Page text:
Why Most Men Don’t Get ED Treatment


Why Most Men Don't Get ED Treatment

Like many men, you’ll probably experience erectile dysfunction (ED) at some stage in your lifetime. This common condition is the repeated inability to achieve or maintain an erection that’s firm enough for sexual intercourse. It affects 42 percent of men between the ages of 40 and 70 to some degree. If you’re too ashamed to discuss this unfortunate health issue with your doctor, you’re not alone. A study of 6 million ED participants found that 75 percent either didn’t receive or failed to fill prescriptions.

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Erectile dysfunction generates inadequacy in lots of men, but you don’t need to feel embarrassed about seeking help. Your doctor is a professional who’s ready to diagnose and treat your ED, so quit suffering alone. Multiple solutions are available online so you don’t have to pick them up in person. If price is the problem, request a cost-effective generic.

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These prescription medications block phosphodiesterase type 5 (PDE5), the enzyme that reverses erections. That helps widen arteries so more blood can flow into your penis during sexual stimulation. Treatment prolongs arousal chemicals including nitric oxide, which enhances blood circulation, while improving erectile function.

Only 25 Percent of ED Patients Take Their Medications

Despite a wide range of treatment options, a new study found that 75 percent of men with erectile dysfunction don’t get treatment. Only 25 percent of subjects received ED medications. Men underutilize ED treatments overall, according to lead researcher Dr. Brian Helfand, an assistant clinical professor of urology at Northshore University Health System and the University of Chicago.

Using an insurance claim database, Helfand examined the medical records of 6.2 million men aged 30 and older with erectile dysfunction diagnoses. He searched for the ED medical code from June 2010 through July 2011. Then he noted how many patients had filled their prescriptions for ED drugs such as Cialis (Tadalafil), Viagra (Sildenafil), injectable or urethral suppository prostaglandins, or androgen hormone replacements. He divided the men into two categories. Treated subjects had filled prescriptions but untreated patients hadn’t.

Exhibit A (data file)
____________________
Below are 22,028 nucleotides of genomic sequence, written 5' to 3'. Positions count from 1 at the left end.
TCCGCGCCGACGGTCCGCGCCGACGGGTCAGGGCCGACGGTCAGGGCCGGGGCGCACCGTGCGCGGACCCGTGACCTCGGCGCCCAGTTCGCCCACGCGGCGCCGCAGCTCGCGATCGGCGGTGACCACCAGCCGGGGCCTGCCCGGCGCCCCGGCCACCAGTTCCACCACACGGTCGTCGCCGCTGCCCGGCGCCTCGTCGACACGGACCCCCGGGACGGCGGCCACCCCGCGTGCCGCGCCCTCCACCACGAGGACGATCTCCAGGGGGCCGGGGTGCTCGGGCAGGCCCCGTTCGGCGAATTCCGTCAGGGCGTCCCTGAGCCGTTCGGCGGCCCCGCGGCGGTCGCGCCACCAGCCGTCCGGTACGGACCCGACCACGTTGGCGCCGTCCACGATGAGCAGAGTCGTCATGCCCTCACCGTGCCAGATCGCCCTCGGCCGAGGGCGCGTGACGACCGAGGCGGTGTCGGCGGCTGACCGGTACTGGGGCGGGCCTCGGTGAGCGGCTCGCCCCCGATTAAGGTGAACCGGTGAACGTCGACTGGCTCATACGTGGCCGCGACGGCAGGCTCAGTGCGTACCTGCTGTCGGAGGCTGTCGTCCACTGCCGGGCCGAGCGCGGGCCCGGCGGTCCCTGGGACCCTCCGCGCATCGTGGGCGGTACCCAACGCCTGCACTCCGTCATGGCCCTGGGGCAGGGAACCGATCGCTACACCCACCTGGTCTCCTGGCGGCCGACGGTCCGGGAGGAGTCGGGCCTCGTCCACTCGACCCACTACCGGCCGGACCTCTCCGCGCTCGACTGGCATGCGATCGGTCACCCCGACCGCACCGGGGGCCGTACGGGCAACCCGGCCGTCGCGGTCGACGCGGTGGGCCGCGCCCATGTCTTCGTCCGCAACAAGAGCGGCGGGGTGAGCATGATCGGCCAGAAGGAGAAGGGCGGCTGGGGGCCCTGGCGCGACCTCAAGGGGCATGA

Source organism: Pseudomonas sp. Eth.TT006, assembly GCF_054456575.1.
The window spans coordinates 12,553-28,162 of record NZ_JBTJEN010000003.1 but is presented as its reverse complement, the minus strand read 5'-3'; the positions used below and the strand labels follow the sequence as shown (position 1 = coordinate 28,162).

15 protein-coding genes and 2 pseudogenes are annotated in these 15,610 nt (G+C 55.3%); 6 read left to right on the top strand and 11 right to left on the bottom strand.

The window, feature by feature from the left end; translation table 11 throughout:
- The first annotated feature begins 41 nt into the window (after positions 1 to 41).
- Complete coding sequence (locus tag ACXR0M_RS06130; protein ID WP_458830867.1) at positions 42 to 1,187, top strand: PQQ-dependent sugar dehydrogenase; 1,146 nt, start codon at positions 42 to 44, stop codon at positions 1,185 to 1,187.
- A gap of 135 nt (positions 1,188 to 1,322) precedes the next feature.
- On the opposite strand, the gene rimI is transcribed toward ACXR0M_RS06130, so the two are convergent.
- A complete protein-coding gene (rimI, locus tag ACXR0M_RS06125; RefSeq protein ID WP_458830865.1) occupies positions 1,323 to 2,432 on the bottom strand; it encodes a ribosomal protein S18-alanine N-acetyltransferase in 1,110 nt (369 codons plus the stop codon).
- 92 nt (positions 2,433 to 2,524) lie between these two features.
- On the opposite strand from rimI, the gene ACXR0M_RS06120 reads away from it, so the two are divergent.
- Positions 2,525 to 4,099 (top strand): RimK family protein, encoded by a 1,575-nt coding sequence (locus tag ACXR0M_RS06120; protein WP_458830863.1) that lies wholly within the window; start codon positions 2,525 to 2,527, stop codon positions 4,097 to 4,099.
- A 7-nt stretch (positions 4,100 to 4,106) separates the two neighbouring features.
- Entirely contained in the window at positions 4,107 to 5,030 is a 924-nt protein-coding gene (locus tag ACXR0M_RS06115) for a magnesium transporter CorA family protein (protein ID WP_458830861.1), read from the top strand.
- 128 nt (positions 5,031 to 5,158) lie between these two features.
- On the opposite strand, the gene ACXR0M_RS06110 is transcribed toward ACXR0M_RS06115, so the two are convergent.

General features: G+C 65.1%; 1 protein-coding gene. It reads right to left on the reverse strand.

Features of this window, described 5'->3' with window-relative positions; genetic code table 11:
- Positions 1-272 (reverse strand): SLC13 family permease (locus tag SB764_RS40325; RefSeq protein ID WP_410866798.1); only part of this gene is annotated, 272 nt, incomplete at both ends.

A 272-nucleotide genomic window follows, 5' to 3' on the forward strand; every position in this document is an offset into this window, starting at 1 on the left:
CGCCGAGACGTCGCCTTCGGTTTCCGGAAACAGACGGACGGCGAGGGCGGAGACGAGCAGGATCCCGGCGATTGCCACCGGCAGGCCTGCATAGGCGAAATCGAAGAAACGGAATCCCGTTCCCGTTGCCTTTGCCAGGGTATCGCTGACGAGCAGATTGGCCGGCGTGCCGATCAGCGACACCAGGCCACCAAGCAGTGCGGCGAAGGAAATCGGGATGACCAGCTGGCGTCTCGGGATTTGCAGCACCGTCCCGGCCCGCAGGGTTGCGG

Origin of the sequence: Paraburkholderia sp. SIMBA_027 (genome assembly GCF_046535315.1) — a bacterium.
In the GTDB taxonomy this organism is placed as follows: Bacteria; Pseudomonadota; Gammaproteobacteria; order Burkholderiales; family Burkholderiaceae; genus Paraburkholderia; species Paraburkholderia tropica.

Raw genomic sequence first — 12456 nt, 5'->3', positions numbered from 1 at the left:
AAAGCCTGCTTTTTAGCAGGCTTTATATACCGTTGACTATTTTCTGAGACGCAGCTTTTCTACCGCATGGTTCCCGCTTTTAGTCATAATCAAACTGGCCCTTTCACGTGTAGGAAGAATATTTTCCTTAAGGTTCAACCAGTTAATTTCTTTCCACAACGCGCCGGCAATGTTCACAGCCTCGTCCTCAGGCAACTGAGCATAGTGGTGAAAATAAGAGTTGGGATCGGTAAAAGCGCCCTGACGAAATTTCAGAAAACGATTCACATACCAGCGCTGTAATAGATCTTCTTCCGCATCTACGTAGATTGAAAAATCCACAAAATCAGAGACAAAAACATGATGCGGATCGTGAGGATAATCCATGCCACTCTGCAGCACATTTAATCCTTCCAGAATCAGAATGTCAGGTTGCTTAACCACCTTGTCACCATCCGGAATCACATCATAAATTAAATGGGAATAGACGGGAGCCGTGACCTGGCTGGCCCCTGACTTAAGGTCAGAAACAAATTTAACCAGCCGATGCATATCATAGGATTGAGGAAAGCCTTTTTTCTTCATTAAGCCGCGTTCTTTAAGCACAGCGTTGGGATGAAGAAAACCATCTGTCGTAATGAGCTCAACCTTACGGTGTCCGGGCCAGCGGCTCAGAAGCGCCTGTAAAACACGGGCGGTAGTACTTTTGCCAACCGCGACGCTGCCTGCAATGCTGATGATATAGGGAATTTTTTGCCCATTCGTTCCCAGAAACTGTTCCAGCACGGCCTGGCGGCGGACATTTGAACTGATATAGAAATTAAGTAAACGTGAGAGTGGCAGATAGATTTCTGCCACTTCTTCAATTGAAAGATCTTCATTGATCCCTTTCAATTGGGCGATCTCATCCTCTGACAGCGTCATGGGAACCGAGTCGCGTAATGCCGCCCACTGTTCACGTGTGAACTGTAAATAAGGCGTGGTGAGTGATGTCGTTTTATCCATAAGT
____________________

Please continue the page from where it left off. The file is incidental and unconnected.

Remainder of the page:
The study took men’s ages and other health problems into account. Even though erectile dysfunction tends to be more common with age, the researchers discovered that older men were the least likely to receive treatment. Only about 18 percent of patients aged 65 and older had bought their medications. The investigators found that just 15 percent of men with prostate cancer received treatment, making them the least likely to purchase prescribed drugs.

Helfand noted probable reasons why so many patients didn’t receive treatment. Doctors may not have offered prescriptions. Embarrassment or medication costs may have stopped men who received prescriptions from filling them.

 

Managing Contributing Factors

Managing Contributing FactorsConsider the possible medical and lifestyle factors that can contribute to ED. In many cases, changing a few bad habits can reduce your  erection problems.

 Underlying illnesses:

Before starting ED medication, your doctor can diagnose and treat any underlying conditions. Watch out for  significant ED and cardiovascular disease contributors including high blood pressure, diabetes, elevated lipids, obesity, and metabolic  syndrome.

 Exercise:

Regular physical activity can improve your sex life. “Exercise works on several fronts to combat the development of ED and  help reverse it once it has become a problem,” said Zachary R. Mucher, M.D., a board certified urologist in Sugar Land, Texas. It improves  blood flow, which is vital for strong erections, and increases nitric oxide in blood vessels the way ED medications do. Weight-bearing  exercise can boost your natural testosterone production for enhanced erectile strength.

 Diet:

The foods you eat have a direct impact on erectile dysfunction. Mucher recommends a balanced diet that’s rich in fruit, veggies,  whole  grains, and fish with fewer servings of red meat and refined grains to decrease your ED risk. Obesity increases vascular disease and  diabetes  chances, two factors that contribute to ED. Men with 42-inch waists are 50 percent more likely to have ED than men whose middles measure just 32 inches. A healthy diet also will help you maintain an optimal body weight.

Alcohol:

Mucher cautions that this depressant can cause temporary and long-term erectile dysfunction. Heavy alcohol consumption inhibits your central nervous system’s release of nitric oxide, an essential chemical for generating and maintaining erections.

Smoking:

Like vascular disease, smoking and even smokeless tobacco can narrow or block your arteries, restricting the blood supply to your penis. If you can’t quit on your own, your doctor can prescribe a smoking cessation aid.

Stress:

Emotional issues like stress and anxiety may account for up to 20 percent of all erection problems. Identify stressors and learn to redirect and reduce stress. Take some quiet time to develop a reusable relaxation technique. Examine and modify your thinking, especially unrealistic expectations. Discussing problems with friends or family can help you view concerns in the proper perspective. If necessary, seek professional assistance to manage stress.